Atkins Scholars find research interests across careers, backgrounds

by Matt Overing

Centre College's 2024 Atkins Scholars, from left to right: Lana Amoudi, Sudeep Gadde, Kasey Montgomery, Emma Peterson, Lorelei Watson. Not pictured: Arthur Jenkins '23.

A key program goal for Centre College’s J.H. and Artie Atkins Scholars Research Program is to prepare students for future academic and professional endeavors.

The Atkins Scholars program launched in 2021, thanks to a generous grant from the James Graham Brown Foundation. It helps students prepare for a lifetime of active leadership that contributes to an equitable society and a more just, inclusive and diverse world.

Scholars work closely with faculty advisors on yearlong research projects focused on analyzing or engaging one of the following areas:

  • Underrepresented groups or marginalized identities; or spaces and dynamics of privilege.
  • Systems of inequity, injustice, resistance or empowerment.
  • Theories or practices of inclusion, equity or social justice.

Rising senior Kasey Montgomery noted that her Atkins research helped motivate her to build community.

 “I absolutely feel as though Atkins has better equipped me to integrate equity and inclusion practices into my career and future,” Montgomery said. “The value of social science research has only become clearer to me, and the explicit call that my research serve a tangible purpose on campus was an important part of orienting my academic pursuits to community impact.”

 Montgomery will serve as the student government president at Centre in 2024-25.

 “My project was on belonging and community building, and along the way I feel like my community grew around me in such beautiful ways,” Montgomery said. “I'm not sure I would have engaged with the people and resources available to me in this way were it not for the opportunity — and excuse to reach out — that Atkins provided me.”

For Emma Peterson, class of 2025, her experience as an Asian-American in Kentucky fueled her research — and her sense of belonging in a state that she found lacks historical research around her identity.

I want to go to law school, and a huge part of this research was independently thinking, researching and digging into a topic that isn’t super talked about,” Peterson said. “One thing I tell people through this project, it’s a lifelong pursuit on my end. I’m never going to stop being Asian-American— I love Kentucky, and I want to stay here. I want people who are Asian who live in Kentucky to feel like they can stay here or move here.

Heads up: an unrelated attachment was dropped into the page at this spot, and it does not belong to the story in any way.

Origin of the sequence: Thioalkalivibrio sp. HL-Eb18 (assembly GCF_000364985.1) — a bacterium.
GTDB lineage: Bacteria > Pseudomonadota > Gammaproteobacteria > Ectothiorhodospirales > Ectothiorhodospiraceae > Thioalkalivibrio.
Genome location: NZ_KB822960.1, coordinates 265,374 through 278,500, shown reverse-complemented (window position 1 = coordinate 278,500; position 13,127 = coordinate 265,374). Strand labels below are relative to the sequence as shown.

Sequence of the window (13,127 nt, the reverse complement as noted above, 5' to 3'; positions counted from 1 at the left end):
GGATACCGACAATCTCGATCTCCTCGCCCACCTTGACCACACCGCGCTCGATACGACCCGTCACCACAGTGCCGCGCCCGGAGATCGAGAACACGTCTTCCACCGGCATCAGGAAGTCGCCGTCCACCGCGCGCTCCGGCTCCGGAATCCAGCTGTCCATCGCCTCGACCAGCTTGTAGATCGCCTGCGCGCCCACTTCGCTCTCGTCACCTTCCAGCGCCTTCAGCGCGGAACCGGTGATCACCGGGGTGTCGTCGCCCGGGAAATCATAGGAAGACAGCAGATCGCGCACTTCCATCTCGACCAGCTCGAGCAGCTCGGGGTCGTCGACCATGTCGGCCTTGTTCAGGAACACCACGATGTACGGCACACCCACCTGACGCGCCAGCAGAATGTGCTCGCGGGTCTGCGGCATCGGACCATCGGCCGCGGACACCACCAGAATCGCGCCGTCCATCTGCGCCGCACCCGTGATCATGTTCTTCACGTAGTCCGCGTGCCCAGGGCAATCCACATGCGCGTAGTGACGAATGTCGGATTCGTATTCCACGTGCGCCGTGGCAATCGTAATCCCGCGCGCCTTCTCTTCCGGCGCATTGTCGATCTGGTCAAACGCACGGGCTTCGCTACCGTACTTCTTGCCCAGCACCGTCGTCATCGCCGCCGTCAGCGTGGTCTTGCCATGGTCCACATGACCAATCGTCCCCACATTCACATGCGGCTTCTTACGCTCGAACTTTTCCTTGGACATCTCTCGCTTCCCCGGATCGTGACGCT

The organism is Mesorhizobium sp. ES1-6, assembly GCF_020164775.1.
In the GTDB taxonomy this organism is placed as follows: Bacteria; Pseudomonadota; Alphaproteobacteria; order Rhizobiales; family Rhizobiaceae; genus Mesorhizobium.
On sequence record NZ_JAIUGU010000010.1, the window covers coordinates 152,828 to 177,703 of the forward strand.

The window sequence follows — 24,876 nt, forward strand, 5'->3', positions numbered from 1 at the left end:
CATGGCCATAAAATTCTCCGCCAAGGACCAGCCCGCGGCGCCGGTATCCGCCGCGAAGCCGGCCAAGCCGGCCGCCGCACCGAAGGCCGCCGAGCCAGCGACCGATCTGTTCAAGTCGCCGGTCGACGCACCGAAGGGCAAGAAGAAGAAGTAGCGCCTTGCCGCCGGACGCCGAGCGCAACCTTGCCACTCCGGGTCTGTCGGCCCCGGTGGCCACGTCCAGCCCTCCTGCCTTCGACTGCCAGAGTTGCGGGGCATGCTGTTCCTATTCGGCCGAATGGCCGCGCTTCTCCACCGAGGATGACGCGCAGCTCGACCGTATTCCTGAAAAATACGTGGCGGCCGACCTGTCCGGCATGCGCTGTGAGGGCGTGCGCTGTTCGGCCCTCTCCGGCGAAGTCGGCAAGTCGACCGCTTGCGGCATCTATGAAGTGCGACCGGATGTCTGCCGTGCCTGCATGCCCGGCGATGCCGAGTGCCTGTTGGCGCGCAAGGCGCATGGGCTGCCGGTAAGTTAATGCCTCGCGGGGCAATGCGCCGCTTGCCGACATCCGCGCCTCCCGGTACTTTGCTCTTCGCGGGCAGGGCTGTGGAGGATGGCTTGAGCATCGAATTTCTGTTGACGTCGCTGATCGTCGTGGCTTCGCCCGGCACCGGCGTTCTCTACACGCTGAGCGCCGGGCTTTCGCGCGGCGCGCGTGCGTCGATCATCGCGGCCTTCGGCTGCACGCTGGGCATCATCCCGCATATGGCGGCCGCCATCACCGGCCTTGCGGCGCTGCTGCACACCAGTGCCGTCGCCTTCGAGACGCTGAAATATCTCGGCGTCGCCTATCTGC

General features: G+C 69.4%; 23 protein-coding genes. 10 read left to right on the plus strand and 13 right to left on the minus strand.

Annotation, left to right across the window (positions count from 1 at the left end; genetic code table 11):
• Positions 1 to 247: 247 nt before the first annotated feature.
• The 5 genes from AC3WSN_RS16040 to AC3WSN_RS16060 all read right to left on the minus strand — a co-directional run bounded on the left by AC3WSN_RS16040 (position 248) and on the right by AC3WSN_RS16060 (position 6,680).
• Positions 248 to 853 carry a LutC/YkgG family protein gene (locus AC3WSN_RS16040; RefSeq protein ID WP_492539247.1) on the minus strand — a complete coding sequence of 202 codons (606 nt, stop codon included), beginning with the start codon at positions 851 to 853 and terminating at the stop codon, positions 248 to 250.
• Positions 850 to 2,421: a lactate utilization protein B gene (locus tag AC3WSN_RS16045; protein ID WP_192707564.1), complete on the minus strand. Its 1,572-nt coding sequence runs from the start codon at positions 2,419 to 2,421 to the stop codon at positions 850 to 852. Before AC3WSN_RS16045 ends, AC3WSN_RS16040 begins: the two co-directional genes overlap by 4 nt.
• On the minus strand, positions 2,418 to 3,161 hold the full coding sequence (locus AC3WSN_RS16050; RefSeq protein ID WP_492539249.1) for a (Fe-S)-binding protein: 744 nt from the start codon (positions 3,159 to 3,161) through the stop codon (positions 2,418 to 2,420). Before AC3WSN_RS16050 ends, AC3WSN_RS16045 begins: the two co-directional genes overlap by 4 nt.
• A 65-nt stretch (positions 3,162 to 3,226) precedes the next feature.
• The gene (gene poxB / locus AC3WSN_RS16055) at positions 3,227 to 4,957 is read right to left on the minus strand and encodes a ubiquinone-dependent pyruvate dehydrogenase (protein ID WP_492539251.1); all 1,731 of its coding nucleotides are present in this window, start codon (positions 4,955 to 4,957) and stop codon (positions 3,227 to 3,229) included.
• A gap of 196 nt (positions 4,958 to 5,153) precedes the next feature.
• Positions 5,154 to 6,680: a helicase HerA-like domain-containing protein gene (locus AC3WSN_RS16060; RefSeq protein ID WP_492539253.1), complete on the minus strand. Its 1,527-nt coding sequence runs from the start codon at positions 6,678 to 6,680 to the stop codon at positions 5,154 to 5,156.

“This has been a super fun journey. I have this issue — sometimes I feel like my research is not valuable and not needed, especially coming from a perspective like mine. My Asian identity has always been something I really struggled with — I was adopted and raised in a white household, but I'm never going to be white, right? This research project really allowed me to grasp that identity.”

Lorelei Watson ‘24, a member of the College’s esports team, brought that experience to her Atkins research.

“Through this study, I've conducted a thorough examination of the conditions affecting women and other marginalized groups,” Watson said. “Consequently, I firmly believe that by cultivating a robust body of knowledge on this subject, we can pave the way for concrete solutions to address these issues.”

Lana Amoudi ’24 noted how her project on identity as a philosopher will aid in postgraduate plans.

“My research has cultivated the analytical skills necessary for law school,” Amoudi said. “I feel as though I am better equipped to read between the lines — that is, what is said and what is not said in dense pages of text. I will be better prepared to critically decipher the detrimental gap between written and enforced law that perpetuates today's color of the law in both interpersonal and institutional practices.”

Atkins Scholars, 2023-24

Lana Amoudi ‘24

Major: Philosophy and Politics double major

Hometown: Lexington, Kentucky

Advisor: Eva Cadavid, Cantrell Associate Professor of Philosophy

Project: “The Identity of a Philosopher and Her Trade”


Sudeep Gadde, class of 2025

Major: Behavioral Neuroscience

Advisor: Aaron Godlaski, associate professor of psychology and behavioral neuroscience

Project: Breaking the Cycle of Poverty in Schools: Investigating the Positive Impact of Professional Wellness Program in Low-Income Public Schools


Arthur Jenkins ‘23

Major: Politics and History

Advisor: Jonathon Earle, Grissom Associate Professor of Social Studies

Project: Homophobia and Anti-LGBTQ+ Action in Uganda


Kasey Montgomery, class of 2025

Major: Anthropology/Sociology

Hometown: Clayton, California

Advisor: Jamie Shenton, associate professor of anthropology

Project: Active Reflection on Study Abroad: Negotiating Student Belonging for Underrepresented Students at Centre and Away


Emma Peterson, class of 2025

Major: Politics

Hometown: Lebanon, Kentucky

Advisor: Anwesha Kundu, assistant professor of English

Project: Asian-Kentuckian Histories and Identities


Lorelei Watson ‘24

Major: Anthropology/Sociology

Hometown: Lexington, Kentucky

Advisor: Kaelyn Wiles, associate professor of sociology

Project: Examining the Treatment and Portrayal of Women in Online Video Games: A Critical Analysis

Pictured at top: The 2024 Atkins Scholars cohort, from left to right: Lana Amoudi, Sudeep Gadde, Kasey Montgomery, Emma Peterson, Lorelei Watson. Not pictured: Arthur Jenkins '23.